Wednesday, August 3, 2011

Netbooks or Textbooks?

Want to hear something sorta shocking? The average student might "use" $1000.00 worth of textbooks during their high school career! What if we looked at devoting $ to laptops instead of textbooks?

How much $ does each kid "use" with textbooks while they go through the average high school? If they're taking English, math, science, world language & social studies, my guess is that the books for those classes cost ~$40 on the average for the year. That's in the neighborhood of $200/year. That's $800 for their 4 years at a high school just in core classes. If that student is also taking business, art history, health, etc., we're talking about another $40 - $80 per year.

While textbooks served their purpose in the pre-digital/analog age, it's high time we look at other ways to engage kids with content. And I'm not talking about purchasing textbooks that come with CDs.

posted on flickr by giovanniscanavino (CC License)
cc photo courtesy of giovanniscanavin
The biggest concern I've heard relates to access. What about kids who don't have computers at home? There is amazing content that kids can now get using just about any cell phone, and that technology is constantly getting more & more advanced & versatile. Ideally, though, we need a 1:1 solution so that each kid had a device like a sub-laptop. How do we afford that?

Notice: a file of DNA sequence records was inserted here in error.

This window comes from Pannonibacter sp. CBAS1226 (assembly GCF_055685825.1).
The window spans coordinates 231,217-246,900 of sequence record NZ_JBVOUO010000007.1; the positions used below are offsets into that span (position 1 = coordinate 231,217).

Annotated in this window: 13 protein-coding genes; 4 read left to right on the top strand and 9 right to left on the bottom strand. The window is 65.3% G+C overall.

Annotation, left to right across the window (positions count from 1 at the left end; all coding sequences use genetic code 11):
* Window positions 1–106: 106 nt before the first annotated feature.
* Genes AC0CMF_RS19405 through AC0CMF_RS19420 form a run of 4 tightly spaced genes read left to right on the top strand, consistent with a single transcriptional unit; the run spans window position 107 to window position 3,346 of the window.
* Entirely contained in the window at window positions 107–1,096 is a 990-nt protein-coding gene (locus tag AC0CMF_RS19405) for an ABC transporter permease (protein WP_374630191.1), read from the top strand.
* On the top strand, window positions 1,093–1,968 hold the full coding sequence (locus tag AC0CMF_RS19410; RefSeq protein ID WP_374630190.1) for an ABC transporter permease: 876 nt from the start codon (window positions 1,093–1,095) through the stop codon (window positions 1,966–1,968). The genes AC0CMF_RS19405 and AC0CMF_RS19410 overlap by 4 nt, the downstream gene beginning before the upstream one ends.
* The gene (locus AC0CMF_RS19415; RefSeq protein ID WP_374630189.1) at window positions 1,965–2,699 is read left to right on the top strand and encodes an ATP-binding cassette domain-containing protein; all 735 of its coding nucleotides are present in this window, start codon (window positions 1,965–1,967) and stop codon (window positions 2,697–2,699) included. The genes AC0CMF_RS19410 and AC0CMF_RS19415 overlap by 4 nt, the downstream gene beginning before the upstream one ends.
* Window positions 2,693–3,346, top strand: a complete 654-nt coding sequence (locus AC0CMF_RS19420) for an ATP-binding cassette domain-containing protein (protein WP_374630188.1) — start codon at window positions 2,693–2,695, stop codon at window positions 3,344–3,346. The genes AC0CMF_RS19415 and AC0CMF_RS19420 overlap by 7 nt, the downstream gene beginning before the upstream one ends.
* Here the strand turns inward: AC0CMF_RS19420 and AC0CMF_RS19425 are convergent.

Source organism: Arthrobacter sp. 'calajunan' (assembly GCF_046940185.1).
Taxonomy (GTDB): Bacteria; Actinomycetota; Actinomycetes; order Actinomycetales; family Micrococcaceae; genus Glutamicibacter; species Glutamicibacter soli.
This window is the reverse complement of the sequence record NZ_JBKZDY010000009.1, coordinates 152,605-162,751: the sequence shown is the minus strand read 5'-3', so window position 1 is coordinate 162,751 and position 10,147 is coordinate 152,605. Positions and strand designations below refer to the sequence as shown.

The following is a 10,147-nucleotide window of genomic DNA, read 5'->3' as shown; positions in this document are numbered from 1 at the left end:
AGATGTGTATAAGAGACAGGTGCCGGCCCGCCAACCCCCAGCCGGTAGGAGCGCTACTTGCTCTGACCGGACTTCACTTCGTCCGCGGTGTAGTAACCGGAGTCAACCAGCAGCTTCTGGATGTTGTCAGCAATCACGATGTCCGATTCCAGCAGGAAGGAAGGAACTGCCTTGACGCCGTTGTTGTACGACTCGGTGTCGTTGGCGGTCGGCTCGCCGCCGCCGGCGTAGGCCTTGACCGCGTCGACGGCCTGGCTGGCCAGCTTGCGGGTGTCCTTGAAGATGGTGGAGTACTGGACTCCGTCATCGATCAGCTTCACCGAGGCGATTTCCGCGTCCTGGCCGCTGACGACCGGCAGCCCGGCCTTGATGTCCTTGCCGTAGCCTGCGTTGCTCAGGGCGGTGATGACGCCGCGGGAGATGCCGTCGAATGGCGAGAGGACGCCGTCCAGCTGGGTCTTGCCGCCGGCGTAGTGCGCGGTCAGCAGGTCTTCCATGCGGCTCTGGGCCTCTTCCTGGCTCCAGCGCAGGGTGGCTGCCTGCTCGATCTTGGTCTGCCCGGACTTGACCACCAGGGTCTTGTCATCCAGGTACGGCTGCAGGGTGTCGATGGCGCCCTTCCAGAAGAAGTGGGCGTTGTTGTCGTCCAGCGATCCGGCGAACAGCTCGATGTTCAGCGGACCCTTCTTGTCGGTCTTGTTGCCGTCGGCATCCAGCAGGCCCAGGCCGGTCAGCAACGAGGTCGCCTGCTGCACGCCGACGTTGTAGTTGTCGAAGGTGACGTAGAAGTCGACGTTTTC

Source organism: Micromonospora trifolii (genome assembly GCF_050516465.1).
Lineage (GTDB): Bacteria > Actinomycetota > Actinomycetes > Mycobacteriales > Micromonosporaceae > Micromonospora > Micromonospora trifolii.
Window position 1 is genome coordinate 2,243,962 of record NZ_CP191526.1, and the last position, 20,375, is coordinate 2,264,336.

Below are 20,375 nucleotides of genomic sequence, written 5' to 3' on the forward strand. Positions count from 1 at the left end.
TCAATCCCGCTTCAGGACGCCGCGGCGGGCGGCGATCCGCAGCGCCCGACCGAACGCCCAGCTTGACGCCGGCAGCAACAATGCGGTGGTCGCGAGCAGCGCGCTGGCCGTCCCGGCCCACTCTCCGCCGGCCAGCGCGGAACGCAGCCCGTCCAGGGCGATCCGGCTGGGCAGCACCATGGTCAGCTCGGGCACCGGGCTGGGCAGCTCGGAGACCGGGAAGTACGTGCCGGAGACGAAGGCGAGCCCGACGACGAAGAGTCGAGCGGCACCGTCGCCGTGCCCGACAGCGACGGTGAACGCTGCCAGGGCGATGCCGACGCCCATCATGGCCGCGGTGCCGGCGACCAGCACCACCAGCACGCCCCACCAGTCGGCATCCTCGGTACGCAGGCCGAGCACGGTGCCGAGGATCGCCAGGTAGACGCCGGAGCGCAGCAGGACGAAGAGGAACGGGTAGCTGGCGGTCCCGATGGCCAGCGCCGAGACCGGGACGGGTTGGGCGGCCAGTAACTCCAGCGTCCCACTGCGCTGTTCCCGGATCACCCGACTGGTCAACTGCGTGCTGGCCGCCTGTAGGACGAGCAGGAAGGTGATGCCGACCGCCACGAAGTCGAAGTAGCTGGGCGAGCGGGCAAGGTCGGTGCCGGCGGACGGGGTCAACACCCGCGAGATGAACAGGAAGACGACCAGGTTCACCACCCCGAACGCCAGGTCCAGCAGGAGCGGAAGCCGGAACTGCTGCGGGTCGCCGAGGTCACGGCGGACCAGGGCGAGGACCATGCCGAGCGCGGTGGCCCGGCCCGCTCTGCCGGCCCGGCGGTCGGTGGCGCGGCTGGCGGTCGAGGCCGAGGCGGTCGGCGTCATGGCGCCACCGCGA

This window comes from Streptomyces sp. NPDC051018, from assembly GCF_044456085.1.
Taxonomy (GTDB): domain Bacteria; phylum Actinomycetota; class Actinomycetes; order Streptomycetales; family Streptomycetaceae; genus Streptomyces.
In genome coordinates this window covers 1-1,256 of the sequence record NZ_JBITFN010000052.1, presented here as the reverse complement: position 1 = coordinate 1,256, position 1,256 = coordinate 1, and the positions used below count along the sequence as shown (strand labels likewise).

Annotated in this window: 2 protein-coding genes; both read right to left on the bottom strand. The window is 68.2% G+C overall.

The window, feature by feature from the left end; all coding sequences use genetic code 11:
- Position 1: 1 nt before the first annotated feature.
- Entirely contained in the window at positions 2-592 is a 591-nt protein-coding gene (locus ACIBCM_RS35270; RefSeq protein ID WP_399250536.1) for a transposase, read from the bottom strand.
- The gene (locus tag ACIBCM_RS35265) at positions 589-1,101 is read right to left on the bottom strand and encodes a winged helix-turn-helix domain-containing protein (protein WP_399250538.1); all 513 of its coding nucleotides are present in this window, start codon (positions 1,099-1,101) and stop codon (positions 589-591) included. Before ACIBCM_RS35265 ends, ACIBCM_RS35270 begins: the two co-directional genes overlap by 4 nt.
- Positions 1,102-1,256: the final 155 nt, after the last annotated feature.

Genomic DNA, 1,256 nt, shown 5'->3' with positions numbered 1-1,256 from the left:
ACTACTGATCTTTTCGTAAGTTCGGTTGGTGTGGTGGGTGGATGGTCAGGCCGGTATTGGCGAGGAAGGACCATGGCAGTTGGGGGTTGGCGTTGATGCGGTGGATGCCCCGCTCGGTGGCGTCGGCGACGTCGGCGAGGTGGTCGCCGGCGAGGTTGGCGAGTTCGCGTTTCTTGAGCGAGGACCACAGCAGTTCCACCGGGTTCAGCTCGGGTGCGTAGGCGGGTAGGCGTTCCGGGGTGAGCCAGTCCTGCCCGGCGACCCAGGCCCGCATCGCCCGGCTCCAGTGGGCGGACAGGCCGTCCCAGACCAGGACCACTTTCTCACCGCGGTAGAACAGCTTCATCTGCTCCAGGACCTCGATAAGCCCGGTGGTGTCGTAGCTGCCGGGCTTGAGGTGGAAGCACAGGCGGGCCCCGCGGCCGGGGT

Um, we start putting our money into something other than books.

Fiscal costs aside, though, the bottom line for me is that in most cases, it is costing our learners to not approach content differently. Textbooks are no longer sufficient to support learning. The opportunity to access interactive, engaging, current, & FREE content should be at the core of where we put our money. And it isn't in textbooks.

To that end, we'll be experimenting in the 2011-2012 school year with a couple of classes who agreed to teach without a traditional textbook: all geography classes will have a 1:1 environment as will all students taking our new science course (think CSI). My hope is that we'll see some real success here. Maybe this will spark a change in approach that our budgets (and our learners) desperately need.